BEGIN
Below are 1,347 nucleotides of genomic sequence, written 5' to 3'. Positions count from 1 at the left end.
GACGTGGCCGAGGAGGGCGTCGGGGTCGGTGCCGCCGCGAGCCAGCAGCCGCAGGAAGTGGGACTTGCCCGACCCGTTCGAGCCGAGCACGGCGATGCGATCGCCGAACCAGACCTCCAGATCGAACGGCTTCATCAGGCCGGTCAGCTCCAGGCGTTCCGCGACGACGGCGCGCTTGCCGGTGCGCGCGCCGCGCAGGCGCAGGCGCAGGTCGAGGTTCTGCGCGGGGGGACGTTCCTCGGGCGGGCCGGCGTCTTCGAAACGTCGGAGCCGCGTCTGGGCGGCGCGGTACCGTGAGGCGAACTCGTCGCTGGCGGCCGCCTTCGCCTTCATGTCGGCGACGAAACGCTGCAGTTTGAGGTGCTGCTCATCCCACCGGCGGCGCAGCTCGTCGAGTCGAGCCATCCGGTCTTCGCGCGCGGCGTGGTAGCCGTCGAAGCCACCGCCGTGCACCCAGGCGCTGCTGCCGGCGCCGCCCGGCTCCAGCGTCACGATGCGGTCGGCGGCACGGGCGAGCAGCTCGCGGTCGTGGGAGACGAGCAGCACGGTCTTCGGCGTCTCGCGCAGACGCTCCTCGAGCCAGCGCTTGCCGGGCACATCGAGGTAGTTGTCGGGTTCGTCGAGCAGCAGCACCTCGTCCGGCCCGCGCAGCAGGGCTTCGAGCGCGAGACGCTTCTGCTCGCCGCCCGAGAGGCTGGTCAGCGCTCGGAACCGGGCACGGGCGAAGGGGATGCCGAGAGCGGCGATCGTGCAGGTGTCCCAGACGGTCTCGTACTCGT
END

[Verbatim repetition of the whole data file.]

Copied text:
Below are 1,347 nucleotides of genomic sequence, written 5' to 3'. Positions count from 1 at the left end.
GACGTGGCCGAGGAGGGCGTCGGGGTCGGTGCCGCCGCGAGCCAGCAGCCGCAGGAAGTGGGACTTGCCCGACCCGTTCGAGCCGAGCACGGCGATGCGATCGCCGAACCAGACCTCCAGATCGAACGGCTTCATCAGGCCGGTCAGCTCCAGGCGTTCCGCGACGACGGCGCGCTTGCCGGTGCGCGCGCCGCGCAGGCGCAGGCGCAGGTCGAGGTTCTGCGCGGGGGGACGTTCCTCGGGCGGGCCGGCGTCTTCGAAACGTCGGAGCCGCGTCTGGGCGGCGCGGTACCGTGAGGCGAACTCGTCGCTGGCGGCCGCCTTCGCCTTCATGTCGGCGACGAAACGCTGCAGTTTGAGGTGCTGCTCATCCCACCGGCGGCGCAGCTCGTCGAGTCGAGCCATCCGGTCTTCGCGCGCGGCGTGGTAGCCGTCGAAGCCACCGCCGTGCACCCAGGCGCTGCTGCCGGCGCCGCCCGGCTCCAGCGTCACGATGCGGTCGGCGGCACGGGCGAGCAGCTCGCGGTCGTGGGAGACGAGCAGCACGGTCTTCGGCGTCTCGCGCAGACGCTCCTCGAGCCAGCGCTTGCCGGGCACATCGAGGTAGTTGTCGGGTTCGTCGAGCAGCAGCACCTCGTCCGGCCCGCGCAGCAGGGCTTCGAGCGCGAGACGCTTCTGCTCGCCGCCCGAGAGGCTGGTCAGCGCTCGGAACCGGGCACGGGCGAAGGGGATGCCGAGAGCGGCGATCGTGCAGGTGTCCCAGACGGTCTCGTACTCGT